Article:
Both miracles Peter performs are similar to acts of Jesus. Luke seems to want to draw parallels with Jesus to make it very clear that these are His continuing acts, not new works of a new ministry. Jesus healed invalid men on more than one occasion (Lk 5:17-26, Jn 5:8) and told them to rise and take up their bed – just like Peter with Aeneas. Jesus also raised Jairus’ daughter from the dead using almost the exact same words in Aramaic as Peter uses in verse 40 (in Mk 5:41 Jesus says, “Talitha kum” (“Little girl, arise”), in this text Peter says, “Tabitha kum” (“Tabitha, arise”)). Peter follows the example of Jesus through the power of Jesus.
It also pays to remember that even in this time miracles like this are extremely rare. Jesus gives Peter the power to raise Tabitha, but no one raised Stephen after he was stoned and no one will raise James, the brother of John, when Herod puts him to death (12:2). The purpose of such an incredible miracle is to bring many to Jesus. It is not to show that every saint who dies can be raised up. Tabitha is a very worthy woman to be brought back but her resurrection is ultimately not about her. She is raised for the glory of God and for the sake of the gospel as its spread is just beginning. The Spirit shows Himself during this time through amazing acts but it is always to glorify Jesus and spread the gospel. And as is always the case, people benefit when God glorifies Himself.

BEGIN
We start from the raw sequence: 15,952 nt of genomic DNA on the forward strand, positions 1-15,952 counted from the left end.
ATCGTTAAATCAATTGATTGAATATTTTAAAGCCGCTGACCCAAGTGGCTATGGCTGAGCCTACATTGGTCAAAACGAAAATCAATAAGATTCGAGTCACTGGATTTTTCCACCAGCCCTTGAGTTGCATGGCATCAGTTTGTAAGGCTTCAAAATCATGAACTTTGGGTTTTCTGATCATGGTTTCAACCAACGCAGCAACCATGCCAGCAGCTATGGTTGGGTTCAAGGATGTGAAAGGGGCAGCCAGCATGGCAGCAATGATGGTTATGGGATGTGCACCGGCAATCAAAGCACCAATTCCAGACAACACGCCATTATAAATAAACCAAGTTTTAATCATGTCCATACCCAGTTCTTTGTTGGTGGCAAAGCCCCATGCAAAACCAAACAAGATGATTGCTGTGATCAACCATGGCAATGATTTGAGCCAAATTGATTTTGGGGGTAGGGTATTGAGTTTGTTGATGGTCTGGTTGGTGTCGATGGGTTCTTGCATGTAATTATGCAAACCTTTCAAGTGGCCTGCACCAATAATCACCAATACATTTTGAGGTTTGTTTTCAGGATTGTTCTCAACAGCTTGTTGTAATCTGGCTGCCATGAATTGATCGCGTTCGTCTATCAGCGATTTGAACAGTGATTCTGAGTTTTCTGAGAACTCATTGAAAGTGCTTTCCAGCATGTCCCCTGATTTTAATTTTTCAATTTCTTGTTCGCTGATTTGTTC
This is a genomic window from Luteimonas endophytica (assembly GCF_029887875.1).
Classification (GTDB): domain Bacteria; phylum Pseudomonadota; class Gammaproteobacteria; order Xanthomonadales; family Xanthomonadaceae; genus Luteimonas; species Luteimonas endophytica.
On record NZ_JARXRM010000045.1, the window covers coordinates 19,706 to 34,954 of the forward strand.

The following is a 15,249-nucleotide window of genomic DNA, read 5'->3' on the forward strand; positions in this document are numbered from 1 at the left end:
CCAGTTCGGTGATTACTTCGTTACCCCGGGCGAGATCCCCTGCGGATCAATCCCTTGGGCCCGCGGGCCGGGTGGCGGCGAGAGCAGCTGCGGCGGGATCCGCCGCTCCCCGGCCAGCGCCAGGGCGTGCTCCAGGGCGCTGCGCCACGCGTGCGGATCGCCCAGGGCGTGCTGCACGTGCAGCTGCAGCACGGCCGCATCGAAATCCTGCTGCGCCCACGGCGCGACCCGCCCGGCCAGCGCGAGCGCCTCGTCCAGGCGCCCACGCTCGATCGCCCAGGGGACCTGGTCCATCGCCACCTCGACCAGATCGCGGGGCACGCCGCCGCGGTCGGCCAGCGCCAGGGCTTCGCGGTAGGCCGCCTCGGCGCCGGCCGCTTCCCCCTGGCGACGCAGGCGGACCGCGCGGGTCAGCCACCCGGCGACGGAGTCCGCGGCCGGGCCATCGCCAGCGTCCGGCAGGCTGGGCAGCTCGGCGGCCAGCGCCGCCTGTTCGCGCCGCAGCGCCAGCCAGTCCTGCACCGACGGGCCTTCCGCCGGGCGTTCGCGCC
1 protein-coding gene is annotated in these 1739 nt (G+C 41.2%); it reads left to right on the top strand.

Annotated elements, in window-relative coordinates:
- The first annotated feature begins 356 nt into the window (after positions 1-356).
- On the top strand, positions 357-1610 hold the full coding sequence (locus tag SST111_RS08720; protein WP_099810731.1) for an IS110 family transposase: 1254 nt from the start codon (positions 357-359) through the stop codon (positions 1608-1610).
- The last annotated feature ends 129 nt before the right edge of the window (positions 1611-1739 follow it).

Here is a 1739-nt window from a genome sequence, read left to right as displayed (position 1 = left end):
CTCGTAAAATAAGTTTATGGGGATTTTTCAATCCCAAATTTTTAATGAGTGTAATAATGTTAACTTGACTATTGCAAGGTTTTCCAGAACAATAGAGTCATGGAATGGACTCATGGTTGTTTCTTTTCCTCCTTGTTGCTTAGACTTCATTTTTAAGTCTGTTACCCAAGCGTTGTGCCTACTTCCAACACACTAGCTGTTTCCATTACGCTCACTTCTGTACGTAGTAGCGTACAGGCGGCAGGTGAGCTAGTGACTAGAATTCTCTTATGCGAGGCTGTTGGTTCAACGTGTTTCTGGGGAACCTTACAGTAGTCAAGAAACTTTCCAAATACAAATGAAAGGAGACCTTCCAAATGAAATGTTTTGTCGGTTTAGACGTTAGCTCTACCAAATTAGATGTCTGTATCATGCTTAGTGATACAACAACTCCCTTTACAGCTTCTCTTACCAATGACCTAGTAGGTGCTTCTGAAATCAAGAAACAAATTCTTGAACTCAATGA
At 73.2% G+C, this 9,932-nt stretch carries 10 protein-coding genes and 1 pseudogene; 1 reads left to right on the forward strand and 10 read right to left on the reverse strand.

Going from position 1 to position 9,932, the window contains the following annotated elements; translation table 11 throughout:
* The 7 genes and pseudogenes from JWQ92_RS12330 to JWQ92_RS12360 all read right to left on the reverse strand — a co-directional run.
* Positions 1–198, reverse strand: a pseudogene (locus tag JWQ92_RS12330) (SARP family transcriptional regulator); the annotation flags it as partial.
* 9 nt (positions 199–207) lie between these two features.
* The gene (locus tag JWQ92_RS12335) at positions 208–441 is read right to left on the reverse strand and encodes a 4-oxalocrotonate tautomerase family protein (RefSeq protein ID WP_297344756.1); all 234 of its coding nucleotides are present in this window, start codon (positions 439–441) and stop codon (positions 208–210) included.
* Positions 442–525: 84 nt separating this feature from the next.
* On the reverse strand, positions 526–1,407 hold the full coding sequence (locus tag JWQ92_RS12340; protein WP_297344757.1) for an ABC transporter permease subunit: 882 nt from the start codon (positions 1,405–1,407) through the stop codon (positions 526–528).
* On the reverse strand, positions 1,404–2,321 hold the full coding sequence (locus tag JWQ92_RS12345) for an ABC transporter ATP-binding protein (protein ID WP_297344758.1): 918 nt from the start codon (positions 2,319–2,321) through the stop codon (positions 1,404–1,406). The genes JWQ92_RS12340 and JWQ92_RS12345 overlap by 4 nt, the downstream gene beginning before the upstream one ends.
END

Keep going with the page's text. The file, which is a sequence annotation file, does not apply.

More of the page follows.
Finally, the raising up of Tabitha is another example of what Jesus’ ministry and the gospel are all about. Jesus came to defeat death. He went to the cross so death would no longer rule over creation. And the message of the gospel is that the threat of death is gone and the fear it produced is gone with it. Tabitha’s revival occurs to give us a concrete example of the reality all believers face. Death is now a toothless enemy totally beholden to the power of God. None of us will likely escape physical death or come back from it like Tabitha did, but all of us will escape ultimate death and live with Jesus because of what He did. Jesus hates death (Jn 11:33) so much that He died to destroy it, and His gospel message is now all about life in His name. Tabitha is therefore just a small taste of what all believers will experience because of Him.